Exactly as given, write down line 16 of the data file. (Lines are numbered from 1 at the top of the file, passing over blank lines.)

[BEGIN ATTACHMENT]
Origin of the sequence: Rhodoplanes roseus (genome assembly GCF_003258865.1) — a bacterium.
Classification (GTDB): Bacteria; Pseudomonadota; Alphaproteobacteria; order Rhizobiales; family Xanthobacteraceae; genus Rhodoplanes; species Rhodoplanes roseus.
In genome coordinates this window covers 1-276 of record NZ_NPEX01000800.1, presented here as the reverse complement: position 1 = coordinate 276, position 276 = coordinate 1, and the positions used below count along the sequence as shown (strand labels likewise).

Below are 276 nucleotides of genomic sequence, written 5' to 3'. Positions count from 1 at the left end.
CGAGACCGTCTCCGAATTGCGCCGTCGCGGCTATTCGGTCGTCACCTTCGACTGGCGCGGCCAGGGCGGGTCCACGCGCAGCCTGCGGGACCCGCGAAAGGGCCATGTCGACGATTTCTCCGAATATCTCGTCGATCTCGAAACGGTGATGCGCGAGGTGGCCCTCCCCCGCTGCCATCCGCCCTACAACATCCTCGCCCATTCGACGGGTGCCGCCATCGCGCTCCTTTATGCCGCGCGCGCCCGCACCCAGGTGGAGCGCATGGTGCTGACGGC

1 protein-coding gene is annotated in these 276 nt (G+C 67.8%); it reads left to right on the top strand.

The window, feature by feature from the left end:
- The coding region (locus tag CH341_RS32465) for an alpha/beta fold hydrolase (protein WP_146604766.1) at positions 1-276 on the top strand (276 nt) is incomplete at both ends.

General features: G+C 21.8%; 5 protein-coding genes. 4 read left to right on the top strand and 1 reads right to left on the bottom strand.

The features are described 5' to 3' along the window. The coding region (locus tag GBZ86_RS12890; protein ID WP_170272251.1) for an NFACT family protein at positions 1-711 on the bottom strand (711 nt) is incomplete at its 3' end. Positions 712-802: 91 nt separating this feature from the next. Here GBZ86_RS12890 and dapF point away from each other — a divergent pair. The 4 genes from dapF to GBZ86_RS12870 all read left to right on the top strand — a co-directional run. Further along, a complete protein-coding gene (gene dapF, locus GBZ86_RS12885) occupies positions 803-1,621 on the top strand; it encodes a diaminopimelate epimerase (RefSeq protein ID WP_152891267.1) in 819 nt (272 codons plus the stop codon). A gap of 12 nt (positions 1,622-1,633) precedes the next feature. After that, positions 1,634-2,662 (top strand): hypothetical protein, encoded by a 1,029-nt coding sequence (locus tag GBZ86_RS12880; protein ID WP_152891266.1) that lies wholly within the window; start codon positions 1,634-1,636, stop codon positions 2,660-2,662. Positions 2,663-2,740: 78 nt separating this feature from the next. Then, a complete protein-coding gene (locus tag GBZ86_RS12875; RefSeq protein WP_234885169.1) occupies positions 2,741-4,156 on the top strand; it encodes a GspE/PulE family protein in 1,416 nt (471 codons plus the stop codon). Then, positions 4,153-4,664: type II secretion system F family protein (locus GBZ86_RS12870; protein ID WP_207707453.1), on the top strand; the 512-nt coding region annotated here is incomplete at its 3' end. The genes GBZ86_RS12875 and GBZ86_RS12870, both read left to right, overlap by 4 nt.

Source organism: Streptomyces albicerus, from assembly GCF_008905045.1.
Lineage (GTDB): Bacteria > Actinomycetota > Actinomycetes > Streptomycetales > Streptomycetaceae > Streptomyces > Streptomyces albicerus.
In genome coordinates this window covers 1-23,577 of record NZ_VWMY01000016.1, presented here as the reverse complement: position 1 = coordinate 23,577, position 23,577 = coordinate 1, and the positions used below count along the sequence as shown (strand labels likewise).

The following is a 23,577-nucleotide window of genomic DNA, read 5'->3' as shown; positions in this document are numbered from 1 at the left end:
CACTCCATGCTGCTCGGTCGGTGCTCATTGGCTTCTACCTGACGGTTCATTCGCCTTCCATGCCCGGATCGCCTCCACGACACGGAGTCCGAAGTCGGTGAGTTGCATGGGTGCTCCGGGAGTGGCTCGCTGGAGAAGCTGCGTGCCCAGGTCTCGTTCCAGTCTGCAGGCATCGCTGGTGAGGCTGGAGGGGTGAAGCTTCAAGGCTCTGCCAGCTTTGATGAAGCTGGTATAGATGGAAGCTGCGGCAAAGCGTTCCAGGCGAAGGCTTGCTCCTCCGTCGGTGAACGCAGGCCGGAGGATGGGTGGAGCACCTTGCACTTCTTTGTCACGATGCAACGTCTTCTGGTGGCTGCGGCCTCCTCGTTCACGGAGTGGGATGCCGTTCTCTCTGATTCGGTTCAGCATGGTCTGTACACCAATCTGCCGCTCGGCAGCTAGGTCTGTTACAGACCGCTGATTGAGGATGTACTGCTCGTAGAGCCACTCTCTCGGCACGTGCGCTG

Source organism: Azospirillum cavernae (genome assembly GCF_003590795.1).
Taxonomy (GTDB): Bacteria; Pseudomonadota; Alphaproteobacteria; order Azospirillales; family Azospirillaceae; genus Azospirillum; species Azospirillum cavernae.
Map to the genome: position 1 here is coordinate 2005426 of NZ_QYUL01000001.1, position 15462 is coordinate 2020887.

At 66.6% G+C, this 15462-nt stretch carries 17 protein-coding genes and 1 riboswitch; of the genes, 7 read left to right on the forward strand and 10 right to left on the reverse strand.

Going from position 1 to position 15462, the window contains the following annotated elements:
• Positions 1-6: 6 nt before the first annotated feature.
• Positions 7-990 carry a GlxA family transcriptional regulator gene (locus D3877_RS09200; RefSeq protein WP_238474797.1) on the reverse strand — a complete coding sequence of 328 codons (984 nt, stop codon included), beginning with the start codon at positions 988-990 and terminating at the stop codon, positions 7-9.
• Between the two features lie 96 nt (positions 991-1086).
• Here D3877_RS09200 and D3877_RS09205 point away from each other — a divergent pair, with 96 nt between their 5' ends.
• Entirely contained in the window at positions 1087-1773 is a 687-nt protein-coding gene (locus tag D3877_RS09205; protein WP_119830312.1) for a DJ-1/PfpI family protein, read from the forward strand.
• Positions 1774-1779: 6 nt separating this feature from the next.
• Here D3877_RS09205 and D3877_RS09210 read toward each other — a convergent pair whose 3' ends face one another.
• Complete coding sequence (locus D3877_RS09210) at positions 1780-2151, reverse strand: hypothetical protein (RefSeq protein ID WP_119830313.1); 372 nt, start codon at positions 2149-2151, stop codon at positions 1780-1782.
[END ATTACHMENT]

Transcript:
Source organism: Azospirillum cavernae (genome assembly GCF_003590795.1).